A case of survivorship bias?

With the recent FIFA world cup, I decided to have some fun and determine which months produced world cup football players. Turned out, most footballers in the 2010 world cup were born in the first half of the year.

Someone pointed out, that children born in the first half of the year had a physical advantage over others and hence “survivorship bias” was involved in the equation. Is this an accurate observation? Can someone please explain why he says that?

Also, when trying to understand the concept, I found most examples revolved around the financial sector. Are they any other everyday life examples explaining it?


The basic idea behind this is that football clubs have an age cut-off when determining teams. In the league my children participate in the age restrictions states that children born after July 31st are placed on the younger team. This means that two children that are effectively the same age can be playing with two different age groups. The child born July 31st will be playing on the older team and theoretically be the youngest and smallest on the team and in the league. The child born on August 1st will be the oldest and largest child in the league and will be able to benefit from that.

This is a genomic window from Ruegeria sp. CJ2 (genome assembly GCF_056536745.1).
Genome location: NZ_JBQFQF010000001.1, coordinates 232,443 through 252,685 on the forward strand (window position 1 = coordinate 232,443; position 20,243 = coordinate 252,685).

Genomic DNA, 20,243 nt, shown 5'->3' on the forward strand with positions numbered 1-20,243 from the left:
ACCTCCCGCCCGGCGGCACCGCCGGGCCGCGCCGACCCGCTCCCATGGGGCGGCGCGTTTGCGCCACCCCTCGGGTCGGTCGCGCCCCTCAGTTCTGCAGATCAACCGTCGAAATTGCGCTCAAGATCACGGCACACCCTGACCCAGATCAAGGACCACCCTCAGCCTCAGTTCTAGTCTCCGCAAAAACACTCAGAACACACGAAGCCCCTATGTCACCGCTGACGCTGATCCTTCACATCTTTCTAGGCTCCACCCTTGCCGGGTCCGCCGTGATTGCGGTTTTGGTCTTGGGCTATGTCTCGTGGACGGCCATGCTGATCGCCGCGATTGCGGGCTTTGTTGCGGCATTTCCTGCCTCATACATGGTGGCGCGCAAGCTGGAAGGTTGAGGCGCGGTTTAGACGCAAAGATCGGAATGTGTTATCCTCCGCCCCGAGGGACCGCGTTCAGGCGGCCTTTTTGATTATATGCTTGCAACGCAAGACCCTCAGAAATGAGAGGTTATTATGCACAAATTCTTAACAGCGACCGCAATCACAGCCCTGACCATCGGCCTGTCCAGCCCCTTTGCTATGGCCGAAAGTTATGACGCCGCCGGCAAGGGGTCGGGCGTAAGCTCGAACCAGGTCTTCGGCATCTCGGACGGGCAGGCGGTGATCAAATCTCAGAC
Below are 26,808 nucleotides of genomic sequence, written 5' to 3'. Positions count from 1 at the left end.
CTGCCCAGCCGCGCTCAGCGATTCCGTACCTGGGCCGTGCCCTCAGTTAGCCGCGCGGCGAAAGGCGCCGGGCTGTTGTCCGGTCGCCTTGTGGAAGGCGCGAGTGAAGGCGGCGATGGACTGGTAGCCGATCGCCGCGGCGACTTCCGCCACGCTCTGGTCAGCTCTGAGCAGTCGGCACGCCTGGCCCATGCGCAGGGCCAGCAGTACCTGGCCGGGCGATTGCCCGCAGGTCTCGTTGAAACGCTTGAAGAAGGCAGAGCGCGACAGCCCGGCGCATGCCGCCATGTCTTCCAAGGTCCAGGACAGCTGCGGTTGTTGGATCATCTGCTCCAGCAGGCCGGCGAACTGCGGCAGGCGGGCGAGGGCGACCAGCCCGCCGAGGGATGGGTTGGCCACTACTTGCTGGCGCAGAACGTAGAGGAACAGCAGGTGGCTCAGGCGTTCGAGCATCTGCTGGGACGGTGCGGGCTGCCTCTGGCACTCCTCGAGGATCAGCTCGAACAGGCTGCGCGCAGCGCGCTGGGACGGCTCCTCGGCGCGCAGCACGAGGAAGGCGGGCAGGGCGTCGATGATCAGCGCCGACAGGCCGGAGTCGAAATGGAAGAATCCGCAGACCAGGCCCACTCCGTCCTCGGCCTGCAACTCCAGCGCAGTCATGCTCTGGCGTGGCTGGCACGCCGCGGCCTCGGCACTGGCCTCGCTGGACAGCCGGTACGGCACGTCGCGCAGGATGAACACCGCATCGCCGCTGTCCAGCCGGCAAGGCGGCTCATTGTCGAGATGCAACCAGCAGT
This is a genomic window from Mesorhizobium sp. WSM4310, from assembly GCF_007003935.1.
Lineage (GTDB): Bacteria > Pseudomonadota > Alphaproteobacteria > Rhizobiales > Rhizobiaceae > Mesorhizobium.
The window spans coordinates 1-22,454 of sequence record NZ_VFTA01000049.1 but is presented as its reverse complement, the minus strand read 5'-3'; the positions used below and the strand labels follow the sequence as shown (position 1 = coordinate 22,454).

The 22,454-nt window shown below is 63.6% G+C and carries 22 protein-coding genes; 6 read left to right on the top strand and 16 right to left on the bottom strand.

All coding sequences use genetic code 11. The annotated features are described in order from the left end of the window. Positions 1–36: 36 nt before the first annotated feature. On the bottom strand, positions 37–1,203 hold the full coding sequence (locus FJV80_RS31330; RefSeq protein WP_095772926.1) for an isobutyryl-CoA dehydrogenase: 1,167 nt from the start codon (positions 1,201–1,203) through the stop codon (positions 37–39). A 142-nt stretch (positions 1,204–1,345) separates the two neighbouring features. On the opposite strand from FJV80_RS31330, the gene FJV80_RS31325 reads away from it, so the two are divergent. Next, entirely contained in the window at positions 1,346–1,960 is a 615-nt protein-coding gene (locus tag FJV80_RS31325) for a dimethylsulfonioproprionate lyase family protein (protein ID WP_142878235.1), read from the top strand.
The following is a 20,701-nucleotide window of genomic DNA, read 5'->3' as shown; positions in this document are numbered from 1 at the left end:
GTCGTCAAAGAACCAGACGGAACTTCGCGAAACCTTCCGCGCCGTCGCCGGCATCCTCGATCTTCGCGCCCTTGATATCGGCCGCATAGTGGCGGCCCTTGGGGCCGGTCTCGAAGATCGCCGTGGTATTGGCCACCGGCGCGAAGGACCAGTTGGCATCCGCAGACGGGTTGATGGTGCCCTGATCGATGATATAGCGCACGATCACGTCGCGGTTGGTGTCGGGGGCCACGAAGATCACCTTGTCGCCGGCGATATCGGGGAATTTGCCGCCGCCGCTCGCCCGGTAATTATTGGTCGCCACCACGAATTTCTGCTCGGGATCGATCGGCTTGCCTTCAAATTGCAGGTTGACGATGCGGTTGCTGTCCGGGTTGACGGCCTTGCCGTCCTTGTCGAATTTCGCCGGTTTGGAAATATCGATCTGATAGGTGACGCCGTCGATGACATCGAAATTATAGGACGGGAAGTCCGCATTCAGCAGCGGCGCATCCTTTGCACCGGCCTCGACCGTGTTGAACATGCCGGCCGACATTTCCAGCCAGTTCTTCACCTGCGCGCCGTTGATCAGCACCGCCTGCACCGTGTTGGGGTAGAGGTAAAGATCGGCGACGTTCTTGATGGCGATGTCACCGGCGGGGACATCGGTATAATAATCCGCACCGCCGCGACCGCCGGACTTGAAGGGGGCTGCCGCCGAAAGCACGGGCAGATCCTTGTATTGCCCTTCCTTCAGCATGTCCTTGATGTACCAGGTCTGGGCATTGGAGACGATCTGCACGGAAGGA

The survivorship bias comes because competitive leagues will select the best players for their teams. The best players in childhood are often the older players since they have additional time for their bodies to mature. This means that otherwise acceptable younger players are not selected simply because of their age. Since they are not given the same opportunities as the older kids, they don’t develop the same skills and eventually drop out of competitive soccer.

If the cut-off for competitive soccer in enough countries is January 1st, that would support the phenomena you see. A similar phenomena has been observed in several other sports including baseball and ice hockey.

Source : Link , Question Author : Preets , Answer Author : statuser

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